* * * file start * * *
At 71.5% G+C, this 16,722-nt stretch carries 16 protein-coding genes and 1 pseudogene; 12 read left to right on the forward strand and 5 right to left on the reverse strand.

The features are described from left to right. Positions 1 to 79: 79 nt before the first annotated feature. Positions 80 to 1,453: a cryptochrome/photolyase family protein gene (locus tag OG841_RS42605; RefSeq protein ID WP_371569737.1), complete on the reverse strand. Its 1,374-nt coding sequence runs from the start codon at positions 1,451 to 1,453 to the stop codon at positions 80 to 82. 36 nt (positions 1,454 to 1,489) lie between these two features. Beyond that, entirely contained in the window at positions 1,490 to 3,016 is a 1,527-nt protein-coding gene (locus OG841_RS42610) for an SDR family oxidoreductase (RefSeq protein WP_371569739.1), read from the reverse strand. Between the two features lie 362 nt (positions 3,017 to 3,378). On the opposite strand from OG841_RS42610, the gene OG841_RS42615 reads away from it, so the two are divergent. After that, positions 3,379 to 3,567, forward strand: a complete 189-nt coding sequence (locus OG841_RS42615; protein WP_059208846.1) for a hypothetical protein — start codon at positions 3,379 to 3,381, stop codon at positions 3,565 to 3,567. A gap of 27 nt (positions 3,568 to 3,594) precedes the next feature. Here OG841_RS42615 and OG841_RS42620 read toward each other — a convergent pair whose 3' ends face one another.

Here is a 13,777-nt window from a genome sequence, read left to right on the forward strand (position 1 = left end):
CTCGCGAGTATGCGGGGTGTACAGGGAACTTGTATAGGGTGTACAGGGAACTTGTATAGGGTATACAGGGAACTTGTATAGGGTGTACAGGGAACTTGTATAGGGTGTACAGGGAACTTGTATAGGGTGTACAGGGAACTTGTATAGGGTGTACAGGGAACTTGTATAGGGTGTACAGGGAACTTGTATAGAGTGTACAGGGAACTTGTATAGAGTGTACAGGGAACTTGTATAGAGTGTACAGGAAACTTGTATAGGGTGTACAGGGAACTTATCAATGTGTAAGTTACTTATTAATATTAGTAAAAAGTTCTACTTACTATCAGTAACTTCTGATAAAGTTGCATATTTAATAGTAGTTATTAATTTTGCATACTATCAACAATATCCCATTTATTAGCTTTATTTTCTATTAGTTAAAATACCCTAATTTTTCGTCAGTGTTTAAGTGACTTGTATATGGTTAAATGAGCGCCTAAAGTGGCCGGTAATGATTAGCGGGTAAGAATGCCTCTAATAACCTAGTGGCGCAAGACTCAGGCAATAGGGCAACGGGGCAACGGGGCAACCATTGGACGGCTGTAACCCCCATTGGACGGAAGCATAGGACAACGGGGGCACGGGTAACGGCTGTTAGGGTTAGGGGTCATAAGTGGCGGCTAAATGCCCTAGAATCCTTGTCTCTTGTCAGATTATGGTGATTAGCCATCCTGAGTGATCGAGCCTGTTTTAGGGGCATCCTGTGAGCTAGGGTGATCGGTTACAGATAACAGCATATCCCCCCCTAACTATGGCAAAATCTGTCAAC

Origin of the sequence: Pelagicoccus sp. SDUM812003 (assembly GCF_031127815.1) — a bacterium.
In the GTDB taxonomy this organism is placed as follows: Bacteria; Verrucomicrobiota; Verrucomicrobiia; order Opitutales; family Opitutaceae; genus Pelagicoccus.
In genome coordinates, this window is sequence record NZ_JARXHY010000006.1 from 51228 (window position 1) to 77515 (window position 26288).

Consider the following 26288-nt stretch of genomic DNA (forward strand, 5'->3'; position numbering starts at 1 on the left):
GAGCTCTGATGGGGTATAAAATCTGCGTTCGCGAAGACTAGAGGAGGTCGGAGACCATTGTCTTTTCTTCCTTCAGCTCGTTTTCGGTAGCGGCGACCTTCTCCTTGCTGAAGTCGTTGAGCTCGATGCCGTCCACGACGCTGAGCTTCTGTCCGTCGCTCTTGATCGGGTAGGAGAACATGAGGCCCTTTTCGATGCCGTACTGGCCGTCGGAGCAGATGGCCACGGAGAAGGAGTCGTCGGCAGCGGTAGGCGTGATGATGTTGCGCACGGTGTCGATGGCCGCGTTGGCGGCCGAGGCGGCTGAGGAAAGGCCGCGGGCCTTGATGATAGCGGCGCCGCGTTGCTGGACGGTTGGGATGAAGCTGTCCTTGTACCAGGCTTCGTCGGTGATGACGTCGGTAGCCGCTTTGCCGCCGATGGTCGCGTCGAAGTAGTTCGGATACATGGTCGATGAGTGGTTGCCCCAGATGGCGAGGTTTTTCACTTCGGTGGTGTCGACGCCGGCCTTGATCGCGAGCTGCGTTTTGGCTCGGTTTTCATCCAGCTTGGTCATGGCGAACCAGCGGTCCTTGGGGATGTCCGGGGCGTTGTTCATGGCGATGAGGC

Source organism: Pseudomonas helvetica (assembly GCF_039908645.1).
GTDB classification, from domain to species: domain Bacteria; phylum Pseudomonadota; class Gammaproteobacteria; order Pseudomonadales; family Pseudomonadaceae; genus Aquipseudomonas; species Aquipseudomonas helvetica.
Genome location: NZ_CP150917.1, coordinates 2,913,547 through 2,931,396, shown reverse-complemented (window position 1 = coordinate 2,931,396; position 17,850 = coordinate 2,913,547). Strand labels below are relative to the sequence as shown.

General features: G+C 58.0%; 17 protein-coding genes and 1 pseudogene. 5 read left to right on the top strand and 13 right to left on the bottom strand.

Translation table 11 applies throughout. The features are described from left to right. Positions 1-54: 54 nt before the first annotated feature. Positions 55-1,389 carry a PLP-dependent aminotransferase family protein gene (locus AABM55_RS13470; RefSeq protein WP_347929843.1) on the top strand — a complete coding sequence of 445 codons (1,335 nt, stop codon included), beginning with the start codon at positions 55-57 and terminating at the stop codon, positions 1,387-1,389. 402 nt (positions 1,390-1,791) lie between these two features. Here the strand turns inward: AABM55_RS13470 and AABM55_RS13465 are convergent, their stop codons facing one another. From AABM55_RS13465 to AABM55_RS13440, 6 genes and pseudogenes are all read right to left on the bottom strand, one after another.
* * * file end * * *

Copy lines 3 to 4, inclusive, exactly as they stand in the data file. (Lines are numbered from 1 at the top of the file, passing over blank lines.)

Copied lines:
Here is a 13,777-nt window from a genome sequence, read left to right on the forward strand (position 1 = left end):
CTCGCGAGTATGCGGGGTGTACAGGGAACTTGTATAGGGTGTACAGGGAACTTGTATAGGGTATACAGGGAACTTGTATAGGGTGTACAGGGAACTTGTATAGGGTGTACAGGGAACTTGTATAGGGTGTACAGGGAACTTGTATAGGGTGTACAGGGAACTTGTATAGGGTGTACAGGGAACTTGTATAGAGTGTACAGGGAACTTGTATAGAGTGTACAGGGAACTTGTATAGAGTGTACAGGAAACTTGTATAGGGTGTACAGGGAACTTATCAATGTGTAAGTTACTTATTAATATTAGTAAAAAGTTCTACTTACTATCAGTAACTTCTGATAAAGTTGCATATTTAATAGTAGTTATTAATTTTGCATACTATCAACAATATCCCATTTATTAGCTTTATTTTCTATTAGTTAAAATACCCTAATTTTTCGTCAGTGTTTAAGTGACTTGTATATGGTTAAATGAGCGCCTAAAGTGGCCGGTAATGATTAGCGGGTAAGAATGCCTCTAATAACCTAGTGGCGCAAGACTCAGGCAATAGGGCAACGGGGCAACGGGGCAACCATTGGACGGCTGTAACCCCCATTGGACGGAAGCATAGGACAACGGGGGCACGGGTAACGGCTGTTAGGGTTAGGGGTCATAAGTGGCGGCTAAATGCCCTAGAATCCTTGTCTCTTGTCAGATTATGGTGATTAGCCATCCTGAGTGATCGAGCCTGTTTTAGGGGCATCCTGTGAGCTAGGGTGATCGGTTACAGATAACAGCATATCCCCCCCTAACTATGGCAAAATCTGTCAAC